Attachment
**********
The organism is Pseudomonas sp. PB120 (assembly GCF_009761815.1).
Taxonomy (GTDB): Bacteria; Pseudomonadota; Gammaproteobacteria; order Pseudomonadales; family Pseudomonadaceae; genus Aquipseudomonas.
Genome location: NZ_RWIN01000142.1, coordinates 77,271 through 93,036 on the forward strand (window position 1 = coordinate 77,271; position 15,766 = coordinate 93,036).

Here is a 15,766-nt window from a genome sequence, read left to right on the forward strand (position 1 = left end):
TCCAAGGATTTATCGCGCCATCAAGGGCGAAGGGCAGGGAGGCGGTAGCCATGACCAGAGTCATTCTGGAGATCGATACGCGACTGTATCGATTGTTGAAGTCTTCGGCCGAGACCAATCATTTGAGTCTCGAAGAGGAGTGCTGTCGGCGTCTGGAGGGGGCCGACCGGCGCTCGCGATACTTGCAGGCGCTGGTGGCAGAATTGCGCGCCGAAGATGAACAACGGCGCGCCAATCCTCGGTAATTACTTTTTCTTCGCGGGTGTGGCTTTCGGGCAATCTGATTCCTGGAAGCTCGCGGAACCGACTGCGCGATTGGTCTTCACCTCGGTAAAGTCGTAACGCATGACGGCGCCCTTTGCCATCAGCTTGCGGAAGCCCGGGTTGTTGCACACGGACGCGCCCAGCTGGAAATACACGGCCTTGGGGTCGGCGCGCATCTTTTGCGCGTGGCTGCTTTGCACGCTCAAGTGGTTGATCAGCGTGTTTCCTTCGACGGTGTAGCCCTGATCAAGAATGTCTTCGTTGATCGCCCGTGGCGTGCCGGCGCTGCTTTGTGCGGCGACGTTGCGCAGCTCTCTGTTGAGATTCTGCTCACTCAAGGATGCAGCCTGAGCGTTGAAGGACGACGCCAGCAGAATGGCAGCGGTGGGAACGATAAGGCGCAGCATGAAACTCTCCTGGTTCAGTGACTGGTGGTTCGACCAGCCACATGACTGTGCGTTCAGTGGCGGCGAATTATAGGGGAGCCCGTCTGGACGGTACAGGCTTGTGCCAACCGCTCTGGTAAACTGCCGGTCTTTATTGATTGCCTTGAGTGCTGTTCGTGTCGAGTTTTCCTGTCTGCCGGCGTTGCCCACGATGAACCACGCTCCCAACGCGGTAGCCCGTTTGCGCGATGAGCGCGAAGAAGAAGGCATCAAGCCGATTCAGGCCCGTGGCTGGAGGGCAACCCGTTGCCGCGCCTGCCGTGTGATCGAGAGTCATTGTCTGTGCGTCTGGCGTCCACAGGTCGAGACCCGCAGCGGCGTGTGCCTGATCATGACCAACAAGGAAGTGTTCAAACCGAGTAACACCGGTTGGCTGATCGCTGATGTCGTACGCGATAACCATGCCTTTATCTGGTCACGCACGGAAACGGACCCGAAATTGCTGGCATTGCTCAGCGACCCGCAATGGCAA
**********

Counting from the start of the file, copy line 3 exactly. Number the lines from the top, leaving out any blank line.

Genome location: NZ_RWIN01000142.1, coordinates 77,271 through 93,036 on the forward strand (window position 1 = coordinate 77,271; position 15,766 = coordinate 93,036).